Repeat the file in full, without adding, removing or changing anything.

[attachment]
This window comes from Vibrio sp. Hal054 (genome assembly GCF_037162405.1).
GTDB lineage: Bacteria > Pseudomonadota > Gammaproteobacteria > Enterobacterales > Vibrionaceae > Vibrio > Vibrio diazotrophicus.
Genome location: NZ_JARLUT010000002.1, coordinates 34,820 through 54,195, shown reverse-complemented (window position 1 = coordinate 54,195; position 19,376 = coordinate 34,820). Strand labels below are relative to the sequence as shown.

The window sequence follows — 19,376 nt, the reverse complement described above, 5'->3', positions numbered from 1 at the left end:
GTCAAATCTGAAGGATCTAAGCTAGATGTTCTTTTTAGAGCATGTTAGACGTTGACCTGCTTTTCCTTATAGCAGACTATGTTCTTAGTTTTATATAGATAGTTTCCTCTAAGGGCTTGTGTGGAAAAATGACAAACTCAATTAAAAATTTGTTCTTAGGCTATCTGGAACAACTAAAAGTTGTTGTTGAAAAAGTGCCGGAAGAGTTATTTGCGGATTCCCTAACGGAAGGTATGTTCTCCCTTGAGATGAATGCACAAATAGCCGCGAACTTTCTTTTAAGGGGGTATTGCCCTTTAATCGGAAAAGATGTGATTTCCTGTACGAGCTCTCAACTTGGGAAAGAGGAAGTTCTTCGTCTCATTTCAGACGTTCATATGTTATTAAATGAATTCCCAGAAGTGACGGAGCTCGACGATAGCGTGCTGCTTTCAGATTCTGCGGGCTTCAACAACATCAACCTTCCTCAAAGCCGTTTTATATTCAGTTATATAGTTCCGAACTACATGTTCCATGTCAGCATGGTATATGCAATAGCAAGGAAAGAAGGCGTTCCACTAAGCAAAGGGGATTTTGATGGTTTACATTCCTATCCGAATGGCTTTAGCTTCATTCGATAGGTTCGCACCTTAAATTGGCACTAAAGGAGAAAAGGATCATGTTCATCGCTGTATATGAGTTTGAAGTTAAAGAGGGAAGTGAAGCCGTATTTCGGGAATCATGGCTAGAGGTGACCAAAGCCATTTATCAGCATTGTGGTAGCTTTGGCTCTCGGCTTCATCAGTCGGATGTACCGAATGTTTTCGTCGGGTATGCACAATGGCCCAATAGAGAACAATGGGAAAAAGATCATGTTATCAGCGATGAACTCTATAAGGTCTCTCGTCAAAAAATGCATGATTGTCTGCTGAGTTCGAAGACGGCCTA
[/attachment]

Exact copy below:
This window comes from Vibrio sp. Hal054 (genome assembly GCF_037162405.1).
GTDB lineage: Bacteria > Pseudomonadota > Gammaproteobacteria > Enterobacterales > Vibrionaceae > Vibrio > Vibrio diazotrophicus.
Genome location: NZ_JARLUT010000002.1, coordinates 34,820 through 54,195, shown reverse-complemented (window position 1 = coordinate 54,195; position 19,376 = coordinate 34,820). Strand labels below are relative to the sequence as shown.

The window sequence follows — 19,376 nt, the reverse complement described above, 5'->3', positions numbered from 1 at the left end:
GTCAAATCTGAAGGATCTAAGCTAGATGTTCTTTTTAGAGCATGTTAGACGTTGACCTGCTTTTCCTTATAGCAGACTATGTTCTTAGTTTTATATAGATAGTTTCCTCTAAGGGCTTGTGTGGAAAAATGACAAACTCAATTAAAAATTTGTTCTTAGGCTATCTGGAACAACTAAAAGTTGTTGTTGAAAAAGTGCCGGAAGAGTTATTTGCGGATTCCCTAACGGAAGGTATGTTCTCCCTTGAGATGAATGCACAAATAGCCGCGAACTTTCTTTTAAGGGGGTATTGCCCTTTAATCGGAAAAGATGTGATTTCCTGTACGAGCTCTCAACTTGGGAAAGAGGAAGTTCTTCGTCTCATTTCAGACGTTCATATGTTATTAAATGAATTCCCAGAAGTGACGGAGCTCGACGATAGCGTGCTGCTTTCAGATTCTGCGGGCTTCAACAACATCAACCTTCCTCAAAGCCGTTTTATATTCAGTTATATAGTTCCGAACTACATGTTCCATGTCAGCATGGTATATGCAATAGCAAGGAAAGAAGGCGTTCCACTAAGCAAAGGGGATTTTGATGGTTTACATTCCTATCCGAATGGCTTTAGCTTCATTCGATAGGTTCGCACCTTAAATTGGCACTAAAGGAGAAAAGGATCATGTTCATCGCTGTATATGAGTTTGAAGTTAAAGAGGGAAGTGAAGCCGTATTTCGGGAATCATGGCTAGAGGTGACCAAAGCCATTTATCAGCATTGTGGTAGCTTTGGCTCTCGGCTTCATCAGTCGGATGTACCGAATGTTTTCGTCGGGTATGCACAATGGCCCAATAGAGAACAATGGGAAAAAGATCATGTTATCAGCGATGAACTCTATAAGGTCTCTCGTCAAAAAATGCATGATTGTCTGCTGAGTTCGAAGACGGCCTA